What’s special about Fortune Rice Bran Health Oil? :
There are many varieties of oil that line the shelves of super markets. So then why should we switch to Fortune Rice Bran Health Oil? The answer is simple:
- Fortune Rice Bran Health Oil contains the right amount of oryzanol (antioxidant) to provide cholesterol lowering properties. It reduces cholesterol formation and absorption thus reducing blood cholesterol, also reducing blood clotting by retarding platelets aggregation (thus lowering possibility of heart attack) and increases cholesterol excretion thus reducing total cholesterol effectively.
- When you eat a low carbohydrate diet cooked in Fortune rice Bran Health Oil, it also helps reduce triglycerides (a kind of blood fat), reduces the bad cholesterol (LDL) and improves the good cholesterol to bad cholesterol ratio (HDL/LDL) which is very important for heart health.
- Rice Bran Oil has a balanced fatty acid profile close to the World Health Organization (WHO), American heart association’s (AHA), the National institute of Nutrition (NIN) and the Indian Council of medical research (ICMR) recommendation.
- Rice Bran Oil has more antioxidants (like oryzanol, tocotrienol, tocopherol, squalene) as compared to other cooking oils. This essentially results in health benefits like :-
- Better Skin :- Squalene softens the skin as it is a natural moisturizer . This effectively helps delay wrinkle formation and protects the skin from sun damage and maintains a healthy skin tone.
- Enhances the immune system :- Due to its high antioxidant content, it fights the free radicals that harm the immune system thereby protecting the body from disease. Besides benefiting the lipid profile, oryzanol also has anti dandruff and anti ageing properties.
- Helps prevent cancer :- Rice Bran Oil is rich in tocopherol and tocotrienols (vitamin E) which are powerful antioxidants. These are anti-mutagenic elements that curb the cancer causing free radicals thereby reducing cancer risk. Until recent times the health aspects of Rice bran oil have not been adequately highlighted. It is important for people to know that rice bran oil has not only cholesterol lowering properties but also has anti viral, anti itching and anti cancer effects.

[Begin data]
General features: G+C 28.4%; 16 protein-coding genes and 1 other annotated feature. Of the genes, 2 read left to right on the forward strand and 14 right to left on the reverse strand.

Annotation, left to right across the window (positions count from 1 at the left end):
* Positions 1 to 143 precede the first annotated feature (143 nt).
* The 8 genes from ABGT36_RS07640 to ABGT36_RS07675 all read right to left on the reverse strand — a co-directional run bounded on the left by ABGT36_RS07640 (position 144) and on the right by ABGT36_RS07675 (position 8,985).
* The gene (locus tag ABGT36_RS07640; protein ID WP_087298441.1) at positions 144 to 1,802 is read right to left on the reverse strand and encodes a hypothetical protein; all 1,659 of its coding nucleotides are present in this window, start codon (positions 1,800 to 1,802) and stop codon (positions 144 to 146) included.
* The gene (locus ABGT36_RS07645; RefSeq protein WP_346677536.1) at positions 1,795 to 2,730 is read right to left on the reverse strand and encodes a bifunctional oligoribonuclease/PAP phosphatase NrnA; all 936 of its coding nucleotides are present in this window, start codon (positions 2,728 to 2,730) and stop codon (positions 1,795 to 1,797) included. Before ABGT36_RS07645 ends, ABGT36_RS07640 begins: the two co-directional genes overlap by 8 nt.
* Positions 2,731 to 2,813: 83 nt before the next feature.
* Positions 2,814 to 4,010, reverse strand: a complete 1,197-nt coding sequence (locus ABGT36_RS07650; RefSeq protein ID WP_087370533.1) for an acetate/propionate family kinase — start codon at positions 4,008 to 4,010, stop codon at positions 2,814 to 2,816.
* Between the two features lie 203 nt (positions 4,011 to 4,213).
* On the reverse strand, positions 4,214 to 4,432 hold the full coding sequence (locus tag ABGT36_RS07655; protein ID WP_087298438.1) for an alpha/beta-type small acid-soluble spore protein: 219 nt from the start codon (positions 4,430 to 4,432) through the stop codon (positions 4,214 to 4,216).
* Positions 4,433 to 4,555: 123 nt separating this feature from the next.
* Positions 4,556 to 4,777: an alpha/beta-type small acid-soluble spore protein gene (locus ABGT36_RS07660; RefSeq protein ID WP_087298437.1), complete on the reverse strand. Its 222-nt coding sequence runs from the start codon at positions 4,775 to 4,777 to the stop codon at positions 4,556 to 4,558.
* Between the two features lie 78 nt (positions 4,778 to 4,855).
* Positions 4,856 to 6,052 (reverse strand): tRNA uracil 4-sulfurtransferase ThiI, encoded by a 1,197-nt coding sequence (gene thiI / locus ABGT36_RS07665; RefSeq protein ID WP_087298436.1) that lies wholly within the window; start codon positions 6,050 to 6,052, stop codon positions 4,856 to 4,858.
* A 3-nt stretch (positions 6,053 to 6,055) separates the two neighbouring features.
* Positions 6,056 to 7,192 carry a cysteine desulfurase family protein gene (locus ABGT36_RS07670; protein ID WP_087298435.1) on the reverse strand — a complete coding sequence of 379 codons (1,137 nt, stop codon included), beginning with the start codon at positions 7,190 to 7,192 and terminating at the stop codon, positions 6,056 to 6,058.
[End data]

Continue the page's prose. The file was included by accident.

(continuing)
- Nervous system and endocrine health :- The antioxidants found in Rice Bran Oil also benefits the nervous system. Vitamin E helps improve neurological functioning and balances the endocrine hormones.
The best thing about Rice Bran Oil is that it retains antioxidant stability even at high temperatures. It has a high smoking point of 254°C. The usual frying temperatures are between 180°C- 190°C. Rice Bran Oil remains stable upto more than 250°C. So it has a high heat stability which is important when you are looking for a healthy cooking oil. High temperatures are known to produce mutagenic elements in edible oils as well as in the food that you cook in it. But this is not the case with Rice Bran Oil. It does not breakdown into toxic compound under high heat. Rice Bran Oil is less viscous so it does not stick to the food – which means that the food absorbs less oil which in turn reduces the oil content and the caloric value of the food making it healthier.
It is a known fact that food cooked at high temperatures absorbs less oil. Since Fortune Rice Bran Health Oil is heat stable, one can cook at high temperatures (if needed) without having to worry about decomposition of the oil. This allows less oil to be absorbed by the food. Thus making it lesser in calories and therefore beneficial for your waist line and health in general.
Taste Matters :
Apart from Fortune Rice Bran Health Oil being 100% Rice Bran oil and having the right amount of oryzanol, unique micronutrients and natural antioxidants; food cooked in Fortune Rice Bran Health Oil also tastes very good!. It has a light and neutral flavor, compatible with both, low heat as well as high heat cooking. Therefore it is no surprise that rice bran oil is fast becoming ‘the best choice’ as a healthy cooking medium in most kitchens in Japan, Korea, China, Taiwan, Thailand and now in India.
In the last decade there have been many studies that document that Indians are particularly susceptible to heart disease. This is because we are genetically prone to hyperlipidemia which is a major risk factor for heart disease. Due to this, considerable attention should be given to the quality as well as quantity of oil in the diet. The National Institute of Nutrition and The Indian Council of Medical Research recommends using oils having an almost equal proportion of Saturated fatty acids/ monounsaturated/ poly unsaturated fats in it. Since rice bran oil has a fatty acids profile closest to this ratio, loads of antioxidants and a high smoking point, it is highly recommended as a healthy cooking oil in the Indian context. However we all know that ‘moderation is the key to good health’. Therefore just like any other oil – its use is recommended in moderate amounts. NIN recommends 25 gm per day of oils and fats for adults with sedentary lifestyle while for individuals involved in hard physical work require 30 to 40 gm oils and fats. Diets of young children and adolescents should contain 30 to 50 gm per day of oils and fats.